Phil got me thinking about my bike fit. In the last post I described the CONI method, which has limitations in that it is largely based on the dimensions of an average person. So, I downloaded the Kinovea software (Kinovea, 2013) as suggested, dusted off the old family camcorder and (hated) turbo-trainer, and made some dynamic measurements of me actually riding the Tricross. The result is shown in the video above; and what a great piece of software it is, with the facility to apply a 'bikefit' tool which overlays a skeleton to measure body angles. This being the beta version there are some glitches and it is necessary to stick pieces of white tape to your joints to help the software 'pin' the moving skeleton in place - this does not always work, as evidenced by the necessity to pin one point to the front axle and the points on the arms not being fixed. Nevertheless, it is still possible to make accurate measurements at any pojnt in the pedal stroke by taking snapshots. The advantage of making dynamic measurements (i.e. cycling rather than static) is that they are more representative of the actual angles when pedalling.
In order to make sense of this a bit more searching on the web yielded the BikeDynamics website (BikeDynamics, 2013) which has a very useful summary of the expected body angles as follows:
- Saddle height should be adjusted so that knee angle is between a minimum of 65-70 degrees and a maximum of 143-148 degrees, with the caveat that people with tight hamstrings (generally men) might prefer a maximum angle of 138 degrees and women up to 150 degrees because they tend to have looser hams. Snapshots taken of me at 12 and 6 o'clock below show that I am within these bounds.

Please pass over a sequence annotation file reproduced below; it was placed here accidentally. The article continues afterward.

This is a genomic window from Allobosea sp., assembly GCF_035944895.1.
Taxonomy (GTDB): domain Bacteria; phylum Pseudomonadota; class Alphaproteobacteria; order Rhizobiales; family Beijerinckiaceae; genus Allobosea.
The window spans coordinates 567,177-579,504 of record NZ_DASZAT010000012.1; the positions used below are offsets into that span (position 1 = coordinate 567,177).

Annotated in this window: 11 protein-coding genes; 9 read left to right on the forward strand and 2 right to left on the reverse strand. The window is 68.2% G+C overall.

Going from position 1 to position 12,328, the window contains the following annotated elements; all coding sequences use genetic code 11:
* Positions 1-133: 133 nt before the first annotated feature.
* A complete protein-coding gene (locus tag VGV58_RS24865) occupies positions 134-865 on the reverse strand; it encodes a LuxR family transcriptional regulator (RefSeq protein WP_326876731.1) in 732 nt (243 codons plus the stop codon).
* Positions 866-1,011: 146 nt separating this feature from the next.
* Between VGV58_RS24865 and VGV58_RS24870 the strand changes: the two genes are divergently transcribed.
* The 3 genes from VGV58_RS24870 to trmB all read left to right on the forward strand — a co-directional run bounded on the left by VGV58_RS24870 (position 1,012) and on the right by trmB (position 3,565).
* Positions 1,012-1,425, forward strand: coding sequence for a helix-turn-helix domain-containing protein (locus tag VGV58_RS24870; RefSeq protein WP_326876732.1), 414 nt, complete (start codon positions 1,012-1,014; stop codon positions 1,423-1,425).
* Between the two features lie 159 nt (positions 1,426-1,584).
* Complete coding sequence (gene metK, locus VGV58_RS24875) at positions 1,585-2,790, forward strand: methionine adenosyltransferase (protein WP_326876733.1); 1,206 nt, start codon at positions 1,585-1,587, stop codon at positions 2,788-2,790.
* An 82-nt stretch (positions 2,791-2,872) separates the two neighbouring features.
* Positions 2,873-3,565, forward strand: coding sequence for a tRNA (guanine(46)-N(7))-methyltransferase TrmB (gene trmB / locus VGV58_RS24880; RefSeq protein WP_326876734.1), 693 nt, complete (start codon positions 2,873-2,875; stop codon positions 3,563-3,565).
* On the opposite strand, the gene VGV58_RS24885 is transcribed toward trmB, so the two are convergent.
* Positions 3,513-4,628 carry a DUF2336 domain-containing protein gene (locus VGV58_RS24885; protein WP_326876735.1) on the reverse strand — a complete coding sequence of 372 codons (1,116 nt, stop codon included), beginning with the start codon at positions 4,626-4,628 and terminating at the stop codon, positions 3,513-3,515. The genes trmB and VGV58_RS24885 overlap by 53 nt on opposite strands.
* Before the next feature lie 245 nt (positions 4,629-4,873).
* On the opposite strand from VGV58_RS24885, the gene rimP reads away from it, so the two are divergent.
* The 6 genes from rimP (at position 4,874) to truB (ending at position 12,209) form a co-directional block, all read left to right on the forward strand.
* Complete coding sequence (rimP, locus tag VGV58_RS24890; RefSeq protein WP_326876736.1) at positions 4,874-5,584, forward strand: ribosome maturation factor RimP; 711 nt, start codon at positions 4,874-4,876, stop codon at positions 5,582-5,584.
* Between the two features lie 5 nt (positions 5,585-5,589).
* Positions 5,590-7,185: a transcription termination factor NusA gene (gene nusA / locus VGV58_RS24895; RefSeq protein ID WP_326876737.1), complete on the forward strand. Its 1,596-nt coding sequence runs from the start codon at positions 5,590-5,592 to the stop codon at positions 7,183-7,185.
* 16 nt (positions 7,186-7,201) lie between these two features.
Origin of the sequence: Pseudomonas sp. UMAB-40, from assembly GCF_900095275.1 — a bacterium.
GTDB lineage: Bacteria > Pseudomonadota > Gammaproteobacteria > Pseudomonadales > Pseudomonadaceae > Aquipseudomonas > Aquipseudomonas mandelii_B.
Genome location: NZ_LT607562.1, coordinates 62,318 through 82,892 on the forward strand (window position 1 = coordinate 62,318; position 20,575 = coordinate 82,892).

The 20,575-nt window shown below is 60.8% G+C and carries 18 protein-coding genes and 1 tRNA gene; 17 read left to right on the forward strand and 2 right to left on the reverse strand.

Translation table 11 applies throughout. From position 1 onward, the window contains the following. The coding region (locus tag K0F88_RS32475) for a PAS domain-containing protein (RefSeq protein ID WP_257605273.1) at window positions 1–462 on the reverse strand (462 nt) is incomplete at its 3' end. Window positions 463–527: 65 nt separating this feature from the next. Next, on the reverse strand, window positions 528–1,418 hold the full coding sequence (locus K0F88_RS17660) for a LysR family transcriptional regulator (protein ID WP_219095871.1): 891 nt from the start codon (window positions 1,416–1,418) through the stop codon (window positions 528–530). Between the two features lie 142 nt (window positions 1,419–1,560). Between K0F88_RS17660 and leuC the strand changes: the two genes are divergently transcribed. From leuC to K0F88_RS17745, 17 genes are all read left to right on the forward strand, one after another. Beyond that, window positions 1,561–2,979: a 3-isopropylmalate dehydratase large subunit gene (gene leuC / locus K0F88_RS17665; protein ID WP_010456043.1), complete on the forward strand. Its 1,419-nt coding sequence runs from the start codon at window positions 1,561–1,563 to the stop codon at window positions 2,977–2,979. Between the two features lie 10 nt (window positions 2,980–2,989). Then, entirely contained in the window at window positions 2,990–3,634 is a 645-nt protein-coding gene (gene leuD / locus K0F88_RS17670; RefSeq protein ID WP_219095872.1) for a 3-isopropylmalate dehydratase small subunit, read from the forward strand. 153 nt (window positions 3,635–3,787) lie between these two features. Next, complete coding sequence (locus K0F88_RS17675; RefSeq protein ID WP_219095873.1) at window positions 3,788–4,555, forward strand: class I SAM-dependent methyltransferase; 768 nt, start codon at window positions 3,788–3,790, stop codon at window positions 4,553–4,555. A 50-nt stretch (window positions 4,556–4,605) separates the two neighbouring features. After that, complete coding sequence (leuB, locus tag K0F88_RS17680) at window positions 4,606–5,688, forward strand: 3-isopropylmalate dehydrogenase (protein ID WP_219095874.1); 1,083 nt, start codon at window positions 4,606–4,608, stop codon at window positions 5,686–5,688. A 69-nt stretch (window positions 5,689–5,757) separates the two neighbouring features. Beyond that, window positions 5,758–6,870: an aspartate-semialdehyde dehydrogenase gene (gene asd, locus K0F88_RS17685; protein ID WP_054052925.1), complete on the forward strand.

- Saddle setback can initially be adjusted using the KOPS (knee over pedal spindle) method. BikeDynamic point out that there is no biomechanical reaon for this but it serves as a useful ballpark measurement to start. Analysis of my position on the Tricross seems to indicate that my knee joint is too far forward infront of the spindle. A slight forward position is not, of itself, a problem - it would be if the knee was behind the spindle - but it contributes to my forward position on the bike which feels cramped. The obvious solution is to set the saddle further back BUT there is no more travel on the rails of my Brooks B17 to enable this (note to Brooks to address this failing). Using a seat post with more set back might solve the problem, but since I am customising my own frame I might as well go the whole distance and decrease the ST angle to 72 degrees. With a ST design length of 53.5 cm this will have the effect of moving the saddle back by 1.3 cm and dropping it by 0.4 cm for the same ST length. This will also reduce the the minimum leg angle and increase the maximum leg angle slightly, but this can be dealt with by readjusting ST or crank length if necessary.
- Torso angle is another parameter which requires attention. BikeDynamics recommends an angle of 45 deg for touring and 34 deg for sportive/racing (measured between torso and horizontal) As you can see, I have a very upright position with an angle of 57 deg (not shown on the picture). Moving the seat back will reduce this but I clearly have much room for adjustment - providing my not very flexible lower back can cope that is! Another consequence is that the torso-upper arm angle will increase from 60 deg closer to the 75-90 deg recommended range.
- In conclusion, reducing the ST angle will: move the seat back and bring my knee over the spindle; decrease my torso angle; increase my torso-arm angle; and move my centre of gravity back a bit, so taking weight off the bars. . . that's the logic. Plus some other fiddling around with stem length, bar position and saddle height of course.